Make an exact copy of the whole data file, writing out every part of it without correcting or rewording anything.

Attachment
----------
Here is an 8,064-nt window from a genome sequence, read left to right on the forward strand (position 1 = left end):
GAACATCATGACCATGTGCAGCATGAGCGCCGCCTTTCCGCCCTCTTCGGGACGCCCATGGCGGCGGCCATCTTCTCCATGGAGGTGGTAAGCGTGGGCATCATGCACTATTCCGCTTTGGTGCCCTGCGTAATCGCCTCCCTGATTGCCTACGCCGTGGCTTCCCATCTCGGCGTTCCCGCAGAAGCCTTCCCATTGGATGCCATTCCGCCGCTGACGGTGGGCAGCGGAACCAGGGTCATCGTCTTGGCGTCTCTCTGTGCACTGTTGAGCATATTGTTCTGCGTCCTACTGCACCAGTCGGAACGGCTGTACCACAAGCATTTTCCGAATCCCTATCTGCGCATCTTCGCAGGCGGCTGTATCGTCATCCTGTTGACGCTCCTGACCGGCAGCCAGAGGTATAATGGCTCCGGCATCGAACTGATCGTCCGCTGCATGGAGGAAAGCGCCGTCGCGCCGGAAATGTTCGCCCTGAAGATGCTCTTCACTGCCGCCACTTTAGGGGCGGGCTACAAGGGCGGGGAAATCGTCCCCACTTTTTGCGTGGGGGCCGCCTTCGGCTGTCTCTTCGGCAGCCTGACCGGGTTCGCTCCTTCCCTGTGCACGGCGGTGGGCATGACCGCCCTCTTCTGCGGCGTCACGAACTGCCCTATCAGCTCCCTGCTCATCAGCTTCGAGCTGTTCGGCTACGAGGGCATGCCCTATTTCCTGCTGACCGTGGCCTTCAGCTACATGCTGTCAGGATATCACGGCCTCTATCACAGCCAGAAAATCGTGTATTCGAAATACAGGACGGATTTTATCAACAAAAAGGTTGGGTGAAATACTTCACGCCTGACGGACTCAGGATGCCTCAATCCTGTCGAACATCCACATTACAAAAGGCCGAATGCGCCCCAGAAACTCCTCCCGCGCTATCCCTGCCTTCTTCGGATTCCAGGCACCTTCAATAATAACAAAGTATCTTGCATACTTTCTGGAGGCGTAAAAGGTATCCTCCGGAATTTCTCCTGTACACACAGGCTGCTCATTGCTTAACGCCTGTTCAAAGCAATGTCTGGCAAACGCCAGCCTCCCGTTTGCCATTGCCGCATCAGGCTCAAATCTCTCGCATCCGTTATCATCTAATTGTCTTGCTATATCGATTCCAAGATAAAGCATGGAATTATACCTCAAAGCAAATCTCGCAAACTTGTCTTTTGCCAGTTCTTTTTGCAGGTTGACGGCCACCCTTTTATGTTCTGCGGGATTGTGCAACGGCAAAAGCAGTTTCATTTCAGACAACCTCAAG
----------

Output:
Here is an 8,064-nt window from a genome sequence, read left to right on the forward strand (position 1 = left end):
GAACATCATGACCATGTGCAGCATGAGCGCCGCCTTTCCGCCCTCTTCGGGACGCCCATGGCGGCGGCCATCTTCTCCATGGAGGTGGTAAGCGTGGGCATCATGCACTATTCCGCTTTGGTGCCCTGCGTAATCGCCTCCCTGATTGCCTACGCCGTGGCTTCCCATCTCGGCGTTCCCGCAGAAGCCTTCCCATTGGATGCCATTCCGCCGCTGACGGTGGGCAGCGGAACCAGGGTCATCGTCTTGGCGTCTCTCTGTGCACTGTTGAGCATATTGTTCTGCGTCCTACTGCACCAGTCGGAACGGCTGTACCACAAGCATTTTCCGAATCCCTATCTGCGCATCTTCGCAGGCGGCTGTATCGTCATCCTGTTGACGCTCCTGACCGGCAGCCAGAGGTATAATGGCTCCGGCATCGAACTGATCGTCCGCTGCATGGAGGAAAGCGCCGTCGCGCCGGAAATGTTCGCCCTGAAGATGCTCTTCACTGCCGCCACTTTAGGGGCGGGCTACAAGGGCGGGGAAATCGTCCCCACTTTTTGCGTGGGGGCCGCCTTCGGCTGTCTCTTCGGCAGCCTGACCGGGTTCGCTCCTTCCCTGTGCACGGCGGTGGGCATGACCGCCCTCTTCTGCGGCGTCACGAACTGCCCTATCAGCTCCCTGCTCATCAGCTTCGAGCTGTTCGGCTACGAGGGCATGCCCTATTTCCTGCTGACCGTGGCCTTCAGCTACATGCTGTCAGGATATCACGGCCTCTATCACAGCCAGAAAATCGTGTATTCGAAATACAGGACGGATTTTATCAACAAAAAGGTTGGGTGAAATACTTCACGCCTGACGGACTCAGGATGCCTCAATCCTGTCGAACATCCACATTACAAAAGGCCGAATGCGCCCCAGAAACTCCTCCCGCGCTATCCCTGCCTTCTTCGGATTCCAGGCACCTTCAATAATAACAAAGTATCTTGCATACTTTCTGGAGGCGTAAAAGGTATCCTCCGGAATTTCTCCTGTACACACAGGCTGCTCATTGCTTAACGCCTGTTCAAAGCAATGTCTGGCAAACGCCAGCCTCCCGTTTGCCATTGCCGCATCAGGCTCAAATCTCTCGCATCCGTTATCATCTAATTGTCTTGCTATATCGATTCCAAGATAAAGCATGGAATTATACCTCAAAGCAAATCTCGCAAACTTGTCTTTTGCCAGTTCTTTTTGCAGGTTGACGGCCACCCTTTTATGTTCTGCGGGATTGTGCAACGGCAAAAGCAGTTTCATTTCAGACAACCTCAAG